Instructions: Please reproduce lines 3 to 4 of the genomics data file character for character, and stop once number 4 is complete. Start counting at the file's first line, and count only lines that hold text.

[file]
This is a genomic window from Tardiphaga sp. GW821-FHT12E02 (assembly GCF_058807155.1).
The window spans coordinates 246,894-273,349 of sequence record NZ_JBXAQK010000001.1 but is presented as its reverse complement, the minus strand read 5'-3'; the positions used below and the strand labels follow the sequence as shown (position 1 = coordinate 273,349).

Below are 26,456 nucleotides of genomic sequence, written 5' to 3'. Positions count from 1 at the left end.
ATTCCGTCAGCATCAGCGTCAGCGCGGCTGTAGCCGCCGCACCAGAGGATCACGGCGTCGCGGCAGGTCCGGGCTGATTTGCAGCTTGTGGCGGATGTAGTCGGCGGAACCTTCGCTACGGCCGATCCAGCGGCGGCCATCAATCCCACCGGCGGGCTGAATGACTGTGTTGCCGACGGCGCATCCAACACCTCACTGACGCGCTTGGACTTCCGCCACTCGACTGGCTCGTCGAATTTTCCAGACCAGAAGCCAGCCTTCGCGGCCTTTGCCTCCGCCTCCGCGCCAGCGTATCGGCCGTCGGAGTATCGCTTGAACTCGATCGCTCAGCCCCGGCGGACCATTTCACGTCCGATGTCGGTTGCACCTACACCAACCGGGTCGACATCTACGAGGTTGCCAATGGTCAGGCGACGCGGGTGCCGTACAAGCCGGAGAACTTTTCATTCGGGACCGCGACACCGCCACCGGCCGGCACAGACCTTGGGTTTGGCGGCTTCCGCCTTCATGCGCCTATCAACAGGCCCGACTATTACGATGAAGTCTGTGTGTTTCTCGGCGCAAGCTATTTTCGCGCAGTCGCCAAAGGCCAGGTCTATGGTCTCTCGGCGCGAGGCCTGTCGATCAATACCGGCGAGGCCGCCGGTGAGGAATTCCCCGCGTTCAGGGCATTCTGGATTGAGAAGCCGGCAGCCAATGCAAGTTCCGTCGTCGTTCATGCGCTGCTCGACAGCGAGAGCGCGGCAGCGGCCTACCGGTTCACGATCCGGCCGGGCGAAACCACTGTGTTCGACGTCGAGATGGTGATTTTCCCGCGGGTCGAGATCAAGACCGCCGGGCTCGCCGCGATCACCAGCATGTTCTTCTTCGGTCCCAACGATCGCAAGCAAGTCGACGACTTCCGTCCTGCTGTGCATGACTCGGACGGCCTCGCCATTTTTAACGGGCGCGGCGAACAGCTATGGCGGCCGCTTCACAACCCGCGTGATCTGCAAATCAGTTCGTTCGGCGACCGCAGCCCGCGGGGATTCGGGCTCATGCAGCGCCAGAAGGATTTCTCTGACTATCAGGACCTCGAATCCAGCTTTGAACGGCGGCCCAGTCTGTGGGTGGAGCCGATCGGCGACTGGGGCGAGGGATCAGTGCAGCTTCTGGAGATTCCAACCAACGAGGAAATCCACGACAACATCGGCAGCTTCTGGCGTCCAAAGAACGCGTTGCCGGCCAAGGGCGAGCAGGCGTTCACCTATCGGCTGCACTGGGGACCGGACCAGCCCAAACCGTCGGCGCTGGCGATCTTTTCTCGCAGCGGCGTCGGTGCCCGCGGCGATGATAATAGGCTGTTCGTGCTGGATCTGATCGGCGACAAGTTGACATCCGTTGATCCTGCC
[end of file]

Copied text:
Below are 26,456 nucleotides of genomic sequence, written 5' to 3'. Positions count from 1 at the left end.
ATTCCGTCAGCATCAGCGTCAGCGCGGCTGTAGCCGCCGCACCAGAGGATCACGGCGTCGCGGCAGGTCCGGGCTGATTTGCAGCTTGTGGCGGATGTAGTCGGCGGAACCTTCGCTACGGCCGATCCAGCGGCGGCCATCAATCCCACCGGCGGGCTGAATGACTGTGTTGCCGACGGCGCATCCAACACCTCACTGACGCGCTTGGACTTCCGCCACTCGACTGGCTCGTCGAATTTTCCAGACCAGAAGCCAGCCTTCGCGGCCTTTGCCTCCGCCTCCGCGCCAGCGTATCGGCCGTCGGAGTATCGCTTGAACTCGATCGCTCAGCCCCGGCGGACCATTTCACGTCCGATGTCGGTTGCACCTACACCAACCGGGTCGACATCTACGAGGTTGCCAATGGTCAGGCGACGCGGGTGCCGTACAAGCCGGAGAACTTTTCATTCGGGACCGCGACACCGCCACCGGCCGGCACAGACCTTGGGTTTGGCGGCTTCCGCCTTCATGCGCCTATCAACAGGCCCGACTATTACGATGAAGTCTGTGTGTTTCTCGGCGCAAGCTATTTTCGCGCAGTCGCCAAAGGCCAGGTCTATGGTCTCTCGGCGCGAGGCCTGTCGATCAATACCGGCGAGGCCGCCGGTGAGGAATTCCCCGCGTTCAGGGCATTCTGGATTGAGAAGCCGGCAGCCAATGCAAGTTCCGTCGTCGTTCATGCGCTGCTCGACAGCGAGAGCGCGGCAGCGGCCTACCGGTTCACGATCCGGCCGGGCGAAACCACTGTGTTCGACGTCGAGATGGTGATTTTCCCGCGGGTCGAGATCAAGACCGCCGGGCTCGCCGCGATCACCAGCATGTTCTTCTTCGGTCCCAACGATCGCAAGCAAGTCGACGACTTCCGTCCTGCTGTGCATGACTCGGACGGCCTCGCCATTTTTAACGGGCGCGGCGAACAGCTATGGCGGCCGCTTCACAACCCGCGTGATCTGCAAATCAGTTCGTTCGGCGACCGCAGCCCGCGGGGATTCGGGCTCATGCAGCGCCAGAAGGATTTCTCTGACTATCAGGACCTCGAATCCAGCTTTGAACGGCGGCCCAGTCTGTGGGTGGAGCCGATCGGCGACTGGGGCGAGGGATCAGTGCAGCTTCTGGAGATTCCAACCAACGAGGAAATCCACGACAACATCGGCAGCTTCTGGCGTCCAAAGAACGCGTTGCCGGCCAAGGGCGAGCAGGCGTTCACCTATCGGCTGCACTGGGGACCGGACCAGCCCAAACCGTCGGCGCTGGCGATCTTTTCTCGCAGCGGCGTCGGTGCCCGCGGCGATGATAATAGGCTGTTCGTGCTGGATCTGATCGGCGACAAGTTGACATCCGTTGATCCTGCC